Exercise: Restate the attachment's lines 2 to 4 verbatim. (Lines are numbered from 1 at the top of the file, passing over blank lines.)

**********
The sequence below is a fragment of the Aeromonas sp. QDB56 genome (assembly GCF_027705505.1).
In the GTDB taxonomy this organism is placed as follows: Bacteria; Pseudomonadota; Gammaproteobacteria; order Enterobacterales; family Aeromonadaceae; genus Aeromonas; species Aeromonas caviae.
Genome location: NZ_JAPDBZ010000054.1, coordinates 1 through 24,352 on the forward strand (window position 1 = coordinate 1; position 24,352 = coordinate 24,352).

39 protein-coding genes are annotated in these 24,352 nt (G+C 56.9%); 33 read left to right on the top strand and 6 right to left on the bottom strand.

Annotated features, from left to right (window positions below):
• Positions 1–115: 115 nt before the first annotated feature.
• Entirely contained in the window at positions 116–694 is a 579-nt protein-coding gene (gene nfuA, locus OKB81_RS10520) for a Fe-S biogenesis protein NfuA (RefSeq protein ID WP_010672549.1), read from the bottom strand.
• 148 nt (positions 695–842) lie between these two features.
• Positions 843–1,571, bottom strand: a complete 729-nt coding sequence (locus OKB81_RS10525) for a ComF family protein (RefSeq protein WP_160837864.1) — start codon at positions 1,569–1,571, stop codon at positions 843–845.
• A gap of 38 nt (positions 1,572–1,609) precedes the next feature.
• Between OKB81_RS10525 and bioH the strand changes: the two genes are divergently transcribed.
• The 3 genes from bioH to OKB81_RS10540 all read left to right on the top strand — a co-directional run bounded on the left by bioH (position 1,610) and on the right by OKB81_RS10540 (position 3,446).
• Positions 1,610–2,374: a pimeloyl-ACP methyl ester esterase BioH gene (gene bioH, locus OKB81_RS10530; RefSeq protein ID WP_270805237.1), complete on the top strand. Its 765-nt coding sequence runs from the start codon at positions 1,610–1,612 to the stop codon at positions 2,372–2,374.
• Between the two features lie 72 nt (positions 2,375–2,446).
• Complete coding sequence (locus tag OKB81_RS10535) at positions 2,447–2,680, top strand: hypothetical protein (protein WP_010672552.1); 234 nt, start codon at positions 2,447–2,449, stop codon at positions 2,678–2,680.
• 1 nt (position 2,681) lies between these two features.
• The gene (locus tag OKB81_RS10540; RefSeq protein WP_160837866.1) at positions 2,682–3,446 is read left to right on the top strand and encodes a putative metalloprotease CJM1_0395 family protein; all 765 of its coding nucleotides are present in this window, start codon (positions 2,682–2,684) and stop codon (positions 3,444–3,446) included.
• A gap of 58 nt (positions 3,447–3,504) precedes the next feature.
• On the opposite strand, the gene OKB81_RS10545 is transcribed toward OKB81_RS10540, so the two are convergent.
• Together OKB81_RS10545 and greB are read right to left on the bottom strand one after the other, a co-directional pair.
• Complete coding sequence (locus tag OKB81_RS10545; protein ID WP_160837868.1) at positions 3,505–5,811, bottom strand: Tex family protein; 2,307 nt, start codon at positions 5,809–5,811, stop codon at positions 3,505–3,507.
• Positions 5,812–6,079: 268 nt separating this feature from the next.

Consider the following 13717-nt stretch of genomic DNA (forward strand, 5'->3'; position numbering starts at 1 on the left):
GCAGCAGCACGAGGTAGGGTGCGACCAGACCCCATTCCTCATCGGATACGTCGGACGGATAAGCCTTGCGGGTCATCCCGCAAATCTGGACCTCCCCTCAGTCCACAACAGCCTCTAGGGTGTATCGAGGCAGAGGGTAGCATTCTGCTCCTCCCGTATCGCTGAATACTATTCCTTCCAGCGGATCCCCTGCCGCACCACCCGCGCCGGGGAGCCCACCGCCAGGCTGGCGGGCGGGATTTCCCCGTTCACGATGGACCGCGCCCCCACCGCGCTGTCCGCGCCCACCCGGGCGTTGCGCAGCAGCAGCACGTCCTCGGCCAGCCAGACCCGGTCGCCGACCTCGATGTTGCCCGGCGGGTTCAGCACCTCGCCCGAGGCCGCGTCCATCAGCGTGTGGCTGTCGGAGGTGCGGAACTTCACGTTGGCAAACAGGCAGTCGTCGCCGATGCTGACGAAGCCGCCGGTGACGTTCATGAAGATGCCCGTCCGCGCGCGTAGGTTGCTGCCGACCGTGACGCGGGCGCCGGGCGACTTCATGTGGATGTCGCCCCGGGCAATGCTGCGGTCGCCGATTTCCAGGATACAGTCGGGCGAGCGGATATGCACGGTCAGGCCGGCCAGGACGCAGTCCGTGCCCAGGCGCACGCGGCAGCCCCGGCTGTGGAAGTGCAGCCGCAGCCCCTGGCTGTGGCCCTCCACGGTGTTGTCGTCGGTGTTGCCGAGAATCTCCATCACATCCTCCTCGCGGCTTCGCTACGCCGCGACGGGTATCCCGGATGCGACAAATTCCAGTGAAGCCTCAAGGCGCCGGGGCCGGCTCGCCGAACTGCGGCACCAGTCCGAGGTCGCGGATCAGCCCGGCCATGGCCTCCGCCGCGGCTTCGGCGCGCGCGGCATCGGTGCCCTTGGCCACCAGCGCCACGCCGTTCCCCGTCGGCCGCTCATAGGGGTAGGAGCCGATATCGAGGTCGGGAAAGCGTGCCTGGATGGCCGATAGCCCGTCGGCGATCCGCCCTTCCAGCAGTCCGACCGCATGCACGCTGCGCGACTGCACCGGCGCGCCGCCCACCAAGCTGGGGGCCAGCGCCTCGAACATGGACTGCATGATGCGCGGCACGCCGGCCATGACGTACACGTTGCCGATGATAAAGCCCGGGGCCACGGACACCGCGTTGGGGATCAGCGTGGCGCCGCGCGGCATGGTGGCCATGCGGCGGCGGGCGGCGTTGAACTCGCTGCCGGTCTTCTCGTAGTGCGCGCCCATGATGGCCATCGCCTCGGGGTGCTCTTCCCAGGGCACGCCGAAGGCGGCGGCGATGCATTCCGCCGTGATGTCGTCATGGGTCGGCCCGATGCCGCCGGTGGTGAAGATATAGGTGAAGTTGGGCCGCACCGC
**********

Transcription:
In the GTDB taxonomy this organism is placed as follows: Bacteria; Pseudomonadota; Gammaproteobacteria; order Enterobacterales; family Aeromonadaceae; genus Aeromonas; species Aeromonas caviae.
Genome location: NZ_JAPDBZ010000054.1, coordinates 1 through 24,352 on the forward strand (window position 1 = coordinate 1; position 24,352 = coordinate 24,352).

39 protein-coding genes are annotated in these 24,352 nt (G+C 56.9%); 33 read left to right on the top strand and 6 right to left on the bottom strand.